Last week I met two islanders from Pitcairn; Melva Warren Evans and Simon Young.
We met in London and I asked them about their hopes for the Pitcairn protected marine area which their community wants to see the UK government establish.
Melva was born on Pitcairn and is one of the descendents of the crew of the Bounty. Simon moved to Pitcairn in his 30s.
I was interested in what they made of London – it was raining when we met! Simon said that he noticed that the architecture was more beautiful than he remembered it and that he said that he thought that the streets felt safer – that’s interesting. Melva was on her first visit and she remarked on the small streets and the fact that lots of names were familiar because it felt a little like stepping back into her old school textbooks.
Melva and Simon make up 4% of the Pitcairn population of 50. I’ve spent time on a few small islands and I was interested to check whether what I had been told, that the whole island community favoured the approach of a protected area, was actually true. Both told me that after an all-island discussion about the issues there had been no doubt, and no dissent, over the way forward (though Melva said that she couldn’t speak for Isobel’s views – Isobel is aged three!).
It is quite unusual for 50 people all to agree about anything. And small islands are often places of dissent, in my experience. But I got the strong impression, from both Simon and Melva, that the Pitcairn islanders really do feel that the seas around their islands are of exceptional global importance – an importance that they themselves knew but which was confirmed and documented by recent scientific studies.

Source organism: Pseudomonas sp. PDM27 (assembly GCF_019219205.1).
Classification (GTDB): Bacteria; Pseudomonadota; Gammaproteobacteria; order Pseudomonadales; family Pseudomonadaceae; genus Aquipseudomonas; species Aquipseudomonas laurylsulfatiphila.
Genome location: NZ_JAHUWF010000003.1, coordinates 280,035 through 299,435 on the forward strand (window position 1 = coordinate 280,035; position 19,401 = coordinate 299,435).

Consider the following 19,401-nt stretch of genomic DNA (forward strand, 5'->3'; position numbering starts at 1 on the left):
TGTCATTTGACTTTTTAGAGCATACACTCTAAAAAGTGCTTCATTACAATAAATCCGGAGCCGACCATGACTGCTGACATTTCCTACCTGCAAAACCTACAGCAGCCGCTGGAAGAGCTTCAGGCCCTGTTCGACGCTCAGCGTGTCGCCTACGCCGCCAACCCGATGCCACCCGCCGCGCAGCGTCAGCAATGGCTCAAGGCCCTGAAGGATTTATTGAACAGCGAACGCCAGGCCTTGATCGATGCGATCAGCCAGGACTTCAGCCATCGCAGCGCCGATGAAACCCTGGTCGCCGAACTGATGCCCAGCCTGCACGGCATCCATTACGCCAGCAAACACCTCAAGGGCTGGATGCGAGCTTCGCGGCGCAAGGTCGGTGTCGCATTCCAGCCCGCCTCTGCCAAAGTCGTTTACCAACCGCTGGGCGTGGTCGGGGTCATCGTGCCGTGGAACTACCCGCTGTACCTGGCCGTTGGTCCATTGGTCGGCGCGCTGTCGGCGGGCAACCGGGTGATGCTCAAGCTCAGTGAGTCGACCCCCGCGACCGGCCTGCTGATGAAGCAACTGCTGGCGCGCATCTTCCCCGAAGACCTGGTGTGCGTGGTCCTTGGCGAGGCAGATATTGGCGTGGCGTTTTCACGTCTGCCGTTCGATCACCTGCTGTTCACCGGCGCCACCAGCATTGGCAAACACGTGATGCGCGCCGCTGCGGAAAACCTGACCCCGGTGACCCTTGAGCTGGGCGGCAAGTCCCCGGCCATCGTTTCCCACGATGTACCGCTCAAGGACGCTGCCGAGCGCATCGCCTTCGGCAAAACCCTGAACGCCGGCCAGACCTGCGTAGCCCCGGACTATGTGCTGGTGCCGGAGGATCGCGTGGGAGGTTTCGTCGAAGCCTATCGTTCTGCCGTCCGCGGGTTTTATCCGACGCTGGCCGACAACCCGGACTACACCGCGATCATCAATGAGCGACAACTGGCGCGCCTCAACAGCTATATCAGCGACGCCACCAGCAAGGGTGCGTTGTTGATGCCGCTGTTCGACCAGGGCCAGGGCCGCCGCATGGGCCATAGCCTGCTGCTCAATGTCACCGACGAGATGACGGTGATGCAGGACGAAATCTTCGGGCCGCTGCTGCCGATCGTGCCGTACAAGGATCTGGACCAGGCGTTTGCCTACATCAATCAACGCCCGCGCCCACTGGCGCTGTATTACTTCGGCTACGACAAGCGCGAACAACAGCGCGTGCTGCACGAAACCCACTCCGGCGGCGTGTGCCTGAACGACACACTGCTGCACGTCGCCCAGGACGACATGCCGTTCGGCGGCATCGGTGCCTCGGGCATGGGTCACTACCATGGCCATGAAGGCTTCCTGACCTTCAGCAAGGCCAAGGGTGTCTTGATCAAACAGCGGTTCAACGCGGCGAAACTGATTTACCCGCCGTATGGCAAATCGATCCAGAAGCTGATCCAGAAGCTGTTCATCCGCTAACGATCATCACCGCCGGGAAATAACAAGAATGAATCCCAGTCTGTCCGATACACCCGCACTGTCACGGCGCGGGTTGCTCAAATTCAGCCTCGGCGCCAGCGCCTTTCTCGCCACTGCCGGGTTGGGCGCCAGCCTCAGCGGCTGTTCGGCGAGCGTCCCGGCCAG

Also, Melva told me that she hoped that the protection of the wildlife riches would allow eco-tourism to be established on Pitcairn and that this would ensure the future of the human community there. Melva told me that if I were on Pitcairn now I would see lots of fish in the clear waters, I’d be certain to see turtles in the harbour and I might see Sperm Whales offshore. We could go fishing and catch silver Drummer Fish which we could then fry and eat.
Today, Simon and Melva are in Marseille at the 3rd International Marine Protected Areas Congress. They both told me that they wanted to listen and to learn but I hope they’ll be doing quite a lot of talking too. If they speak to the delegates at the congress with the same clarity and passion with which they spoke to me then they will win a lot of friends and influence a lot of people.
In a way, topmost amongst the people that I hope they will influence are the British civil servants from Defra and the Foreign Office who will be attending. The UK could move quickly to do what the Pitcairn islanders, a united community, want them to do and create the largest Marine Protected Area in the world around Pitcairn Island. Wouldn’t that be fantastic? And that’s what I want William Hague to do too.
Come on Mr Hague! You can create the largest marine protected area in the world very quickly if you put your mind to it. This would be popular (on Pitcairn and back here in the UK), cheap and, most importantly, the right thing to do. Why not get on and do it – how about now!
If you agree and have a Twitter account then why not tweet the Foreign Secretary at @WilliamJHague – you could send him the link to this blog. And if you are on Facebook then please show your support for Simon and Melva by ‘liking’ the Protect Pitcairn page (click here to find it).